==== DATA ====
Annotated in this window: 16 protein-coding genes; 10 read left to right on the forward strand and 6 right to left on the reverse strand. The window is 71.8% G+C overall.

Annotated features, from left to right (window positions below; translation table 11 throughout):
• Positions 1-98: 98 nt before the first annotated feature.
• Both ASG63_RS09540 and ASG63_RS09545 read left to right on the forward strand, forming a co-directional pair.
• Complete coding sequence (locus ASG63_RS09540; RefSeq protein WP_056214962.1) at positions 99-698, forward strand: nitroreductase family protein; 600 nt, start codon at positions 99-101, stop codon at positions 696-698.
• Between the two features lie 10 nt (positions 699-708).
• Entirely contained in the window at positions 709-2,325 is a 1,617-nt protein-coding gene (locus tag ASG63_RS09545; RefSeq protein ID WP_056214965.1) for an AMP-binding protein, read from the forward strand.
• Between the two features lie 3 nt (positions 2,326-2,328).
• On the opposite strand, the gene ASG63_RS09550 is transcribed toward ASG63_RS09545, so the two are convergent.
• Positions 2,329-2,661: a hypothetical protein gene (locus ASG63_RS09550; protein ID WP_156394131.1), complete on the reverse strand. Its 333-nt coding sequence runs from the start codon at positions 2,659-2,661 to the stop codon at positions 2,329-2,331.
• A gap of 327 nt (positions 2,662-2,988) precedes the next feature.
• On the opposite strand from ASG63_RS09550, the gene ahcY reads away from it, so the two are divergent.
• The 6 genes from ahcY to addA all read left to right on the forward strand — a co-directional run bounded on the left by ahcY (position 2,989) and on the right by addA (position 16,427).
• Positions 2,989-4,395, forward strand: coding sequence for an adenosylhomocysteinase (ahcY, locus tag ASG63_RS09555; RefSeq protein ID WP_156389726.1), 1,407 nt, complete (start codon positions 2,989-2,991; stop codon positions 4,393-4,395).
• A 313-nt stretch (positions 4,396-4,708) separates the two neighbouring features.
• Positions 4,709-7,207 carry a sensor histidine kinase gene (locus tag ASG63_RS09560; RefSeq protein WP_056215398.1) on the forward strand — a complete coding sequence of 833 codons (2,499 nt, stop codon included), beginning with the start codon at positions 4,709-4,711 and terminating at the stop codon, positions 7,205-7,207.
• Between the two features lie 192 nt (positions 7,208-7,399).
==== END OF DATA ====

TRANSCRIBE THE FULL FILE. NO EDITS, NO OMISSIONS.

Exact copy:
Annotated in this window: 16 protein-coding genes; 10 read left to right on the forward strand and 6 right to left on the reverse strand. The window is 71.8% G+C overall.

Annotated features, from left to right (window positions below; translation table 11 throughout):
• Positions 1-98: 98 nt before the first annotated feature.
• Both ASG63_RS09540 and ASG63_RS09545 read left to right on the forward strand, forming a co-directional pair.
• Complete coding sequence (locus ASG63_RS09540; RefSeq protein WP_056214962.1) at positions 99-698, forward strand: nitroreductase family protein; 600 nt, start codon at positions 99-101, stop codon at positions 696-698.
• Between the two features lie 10 nt (positions 699-708).
• Entirely contained in the window at positions 709-2,325 is a 1,617-nt protein-coding gene (locus tag ASG63_RS09545; RefSeq protein ID WP_056214965.1) for an AMP-binding protein, read from the forward strand.
• Between the two features lie 3 nt (positions 2,326-2,328).
• On the opposite strand, the gene ASG63_RS09550 is transcribed toward ASG63_RS09545, so the two are convergent.
• Positions 2,329-2,661: a hypothetical protein gene (locus ASG63_RS09550; protein ID WP_156394131.1), complete on the reverse strand. Its 333-nt coding sequence runs from the start codon at positions 2,659-2,661 to the stop codon at positions 2,329-2,331.
• A gap of 327 nt (positions 2,662-2,988) precedes the next feature.
• On the opposite strand from ASG63_RS09550, the gene ahcY reads away from it, so the two are divergent.
• The 6 genes from ahcY to addA all read left to right on the forward strand — a co-directional run bounded on the left by ahcY (position 2,989) and on the right by addA (position 16,427).
• Positions 2,989-4,395, forward strand: coding sequence for an adenosylhomocysteinase (ahcY, locus tag ASG63_RS09555; RefSeq protein ID WP_156389726.1), 1,407 nt, complete (start codon positions 2,989-2,991; stop codon positions 4,393-4,395).
• A 313-nt stretch (positions 4,396-4,708) separates the two neighbouring features.
• Positions 4,709-7,207 carry a sensor histidine kinase gene (locus tag ASG63_RS09560; RefSeq protein WP_056215398.1) on the forward strand — a complete coding sequence of 833 codons (2,499 nt, stop codon included), beginning with the start codon at positions 4,709-4,711 and terminating at the stop codon, positions 7,205-7,207.
• Between the two features lie 192 nt (positions 7,208-7,399).